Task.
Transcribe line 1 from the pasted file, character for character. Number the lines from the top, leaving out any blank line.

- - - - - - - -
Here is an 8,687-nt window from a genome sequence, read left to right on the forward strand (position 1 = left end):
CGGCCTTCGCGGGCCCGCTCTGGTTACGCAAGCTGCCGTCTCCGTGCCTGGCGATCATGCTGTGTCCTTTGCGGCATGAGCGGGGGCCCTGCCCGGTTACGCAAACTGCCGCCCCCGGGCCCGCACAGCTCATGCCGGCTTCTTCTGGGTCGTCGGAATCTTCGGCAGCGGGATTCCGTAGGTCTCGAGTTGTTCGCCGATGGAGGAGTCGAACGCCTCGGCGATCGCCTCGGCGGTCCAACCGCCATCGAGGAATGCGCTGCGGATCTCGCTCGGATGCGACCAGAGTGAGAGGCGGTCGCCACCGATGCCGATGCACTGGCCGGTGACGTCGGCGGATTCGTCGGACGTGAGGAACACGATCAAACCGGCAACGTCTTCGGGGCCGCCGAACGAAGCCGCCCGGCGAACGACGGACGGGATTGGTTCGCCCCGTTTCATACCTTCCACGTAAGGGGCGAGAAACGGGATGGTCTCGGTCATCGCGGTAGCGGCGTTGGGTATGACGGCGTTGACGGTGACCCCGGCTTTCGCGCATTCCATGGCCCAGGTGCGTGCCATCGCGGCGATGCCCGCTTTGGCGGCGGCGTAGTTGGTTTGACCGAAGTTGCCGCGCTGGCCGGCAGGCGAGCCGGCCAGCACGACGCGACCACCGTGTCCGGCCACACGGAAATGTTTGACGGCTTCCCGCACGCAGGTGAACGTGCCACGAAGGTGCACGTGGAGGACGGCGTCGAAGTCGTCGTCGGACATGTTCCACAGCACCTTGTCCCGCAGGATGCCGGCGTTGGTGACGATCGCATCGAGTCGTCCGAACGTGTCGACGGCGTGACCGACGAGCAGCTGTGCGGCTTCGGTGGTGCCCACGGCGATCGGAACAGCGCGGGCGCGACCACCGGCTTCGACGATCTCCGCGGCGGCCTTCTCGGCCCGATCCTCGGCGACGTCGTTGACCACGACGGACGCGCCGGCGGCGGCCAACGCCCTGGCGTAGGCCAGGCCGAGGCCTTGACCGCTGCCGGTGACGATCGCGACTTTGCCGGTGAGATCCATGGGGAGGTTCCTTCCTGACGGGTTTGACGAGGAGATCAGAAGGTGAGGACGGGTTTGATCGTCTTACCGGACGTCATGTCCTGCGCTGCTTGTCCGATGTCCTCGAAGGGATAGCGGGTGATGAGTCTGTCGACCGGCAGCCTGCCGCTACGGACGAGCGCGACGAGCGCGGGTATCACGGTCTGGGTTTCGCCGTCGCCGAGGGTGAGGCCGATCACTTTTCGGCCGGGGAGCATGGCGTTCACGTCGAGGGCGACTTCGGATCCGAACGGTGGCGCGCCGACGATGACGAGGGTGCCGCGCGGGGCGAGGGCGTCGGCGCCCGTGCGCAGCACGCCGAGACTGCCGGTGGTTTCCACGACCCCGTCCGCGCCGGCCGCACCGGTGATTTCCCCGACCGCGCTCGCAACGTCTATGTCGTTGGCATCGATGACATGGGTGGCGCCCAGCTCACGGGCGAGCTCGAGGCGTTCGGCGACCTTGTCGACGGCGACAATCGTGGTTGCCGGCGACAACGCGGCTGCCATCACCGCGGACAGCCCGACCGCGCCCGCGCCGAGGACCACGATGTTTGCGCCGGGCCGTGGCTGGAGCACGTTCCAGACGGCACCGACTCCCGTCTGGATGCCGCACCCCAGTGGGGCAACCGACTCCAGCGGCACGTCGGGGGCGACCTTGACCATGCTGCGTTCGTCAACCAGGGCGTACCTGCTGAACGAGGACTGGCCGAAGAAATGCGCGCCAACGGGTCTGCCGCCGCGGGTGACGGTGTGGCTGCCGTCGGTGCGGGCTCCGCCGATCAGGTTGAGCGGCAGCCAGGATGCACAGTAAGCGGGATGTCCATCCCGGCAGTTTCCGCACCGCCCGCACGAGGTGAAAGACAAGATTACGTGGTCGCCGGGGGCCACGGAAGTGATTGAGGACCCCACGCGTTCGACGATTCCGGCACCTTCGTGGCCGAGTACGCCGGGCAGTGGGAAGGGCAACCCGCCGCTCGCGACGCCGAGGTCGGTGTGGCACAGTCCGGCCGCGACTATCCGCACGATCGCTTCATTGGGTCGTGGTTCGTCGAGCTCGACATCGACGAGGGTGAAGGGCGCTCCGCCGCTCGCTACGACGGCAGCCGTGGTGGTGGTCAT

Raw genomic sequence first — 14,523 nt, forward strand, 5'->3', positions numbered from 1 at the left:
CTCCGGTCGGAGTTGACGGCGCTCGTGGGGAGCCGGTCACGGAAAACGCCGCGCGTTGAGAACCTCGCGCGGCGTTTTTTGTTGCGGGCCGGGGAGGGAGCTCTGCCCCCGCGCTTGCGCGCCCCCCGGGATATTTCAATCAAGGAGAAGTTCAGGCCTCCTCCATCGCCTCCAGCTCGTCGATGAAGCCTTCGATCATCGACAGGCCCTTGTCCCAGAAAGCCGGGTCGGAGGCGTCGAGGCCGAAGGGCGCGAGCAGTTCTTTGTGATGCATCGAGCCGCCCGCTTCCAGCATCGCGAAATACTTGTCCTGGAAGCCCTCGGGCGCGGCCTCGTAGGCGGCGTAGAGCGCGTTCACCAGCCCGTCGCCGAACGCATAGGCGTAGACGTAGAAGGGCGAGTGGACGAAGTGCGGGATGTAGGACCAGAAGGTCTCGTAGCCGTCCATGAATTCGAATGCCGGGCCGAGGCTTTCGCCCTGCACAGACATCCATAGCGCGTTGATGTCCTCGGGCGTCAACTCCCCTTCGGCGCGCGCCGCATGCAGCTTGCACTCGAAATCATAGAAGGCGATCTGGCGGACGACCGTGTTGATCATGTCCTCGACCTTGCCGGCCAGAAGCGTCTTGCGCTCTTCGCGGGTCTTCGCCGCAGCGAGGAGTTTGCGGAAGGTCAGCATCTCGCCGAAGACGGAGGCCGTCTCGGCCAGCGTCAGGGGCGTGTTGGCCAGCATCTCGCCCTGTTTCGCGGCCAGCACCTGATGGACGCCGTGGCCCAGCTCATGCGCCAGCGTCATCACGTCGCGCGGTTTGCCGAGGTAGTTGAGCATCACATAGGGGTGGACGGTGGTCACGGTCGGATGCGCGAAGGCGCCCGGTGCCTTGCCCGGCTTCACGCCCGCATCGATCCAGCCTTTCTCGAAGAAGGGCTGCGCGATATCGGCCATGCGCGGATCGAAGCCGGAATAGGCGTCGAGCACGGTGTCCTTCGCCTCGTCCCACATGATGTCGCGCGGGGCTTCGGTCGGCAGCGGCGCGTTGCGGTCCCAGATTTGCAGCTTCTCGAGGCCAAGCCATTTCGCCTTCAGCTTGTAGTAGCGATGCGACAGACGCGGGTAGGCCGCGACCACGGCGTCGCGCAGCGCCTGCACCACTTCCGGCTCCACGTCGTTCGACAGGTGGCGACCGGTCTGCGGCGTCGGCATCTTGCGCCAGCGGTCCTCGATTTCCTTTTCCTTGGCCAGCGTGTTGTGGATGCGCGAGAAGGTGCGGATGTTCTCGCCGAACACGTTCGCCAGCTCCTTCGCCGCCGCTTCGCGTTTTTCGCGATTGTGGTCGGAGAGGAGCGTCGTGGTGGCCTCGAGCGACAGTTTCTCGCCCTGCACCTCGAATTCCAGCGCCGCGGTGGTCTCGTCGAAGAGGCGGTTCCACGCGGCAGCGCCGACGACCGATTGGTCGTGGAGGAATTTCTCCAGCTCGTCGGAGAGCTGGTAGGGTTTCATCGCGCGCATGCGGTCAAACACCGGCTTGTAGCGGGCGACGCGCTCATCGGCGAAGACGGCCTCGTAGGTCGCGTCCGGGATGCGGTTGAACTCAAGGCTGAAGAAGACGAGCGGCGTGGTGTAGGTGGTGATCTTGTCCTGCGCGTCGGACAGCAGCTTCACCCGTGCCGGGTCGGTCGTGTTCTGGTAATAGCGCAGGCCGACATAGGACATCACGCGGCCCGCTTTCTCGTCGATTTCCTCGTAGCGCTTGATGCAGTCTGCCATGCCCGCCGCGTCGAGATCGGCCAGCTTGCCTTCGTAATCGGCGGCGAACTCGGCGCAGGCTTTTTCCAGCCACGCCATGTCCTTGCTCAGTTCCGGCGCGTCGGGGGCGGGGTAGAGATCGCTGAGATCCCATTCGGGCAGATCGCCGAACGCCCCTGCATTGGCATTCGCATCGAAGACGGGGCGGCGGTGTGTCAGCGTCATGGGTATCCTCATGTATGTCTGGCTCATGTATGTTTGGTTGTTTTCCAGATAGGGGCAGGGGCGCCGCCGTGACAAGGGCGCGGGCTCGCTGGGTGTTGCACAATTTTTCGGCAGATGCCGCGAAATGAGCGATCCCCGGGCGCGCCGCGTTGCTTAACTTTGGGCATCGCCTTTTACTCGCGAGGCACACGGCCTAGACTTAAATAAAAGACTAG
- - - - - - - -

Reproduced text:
Here is an 8,687-nt window from a genome sequence, read left to right on the forward strand (position 1 = left end):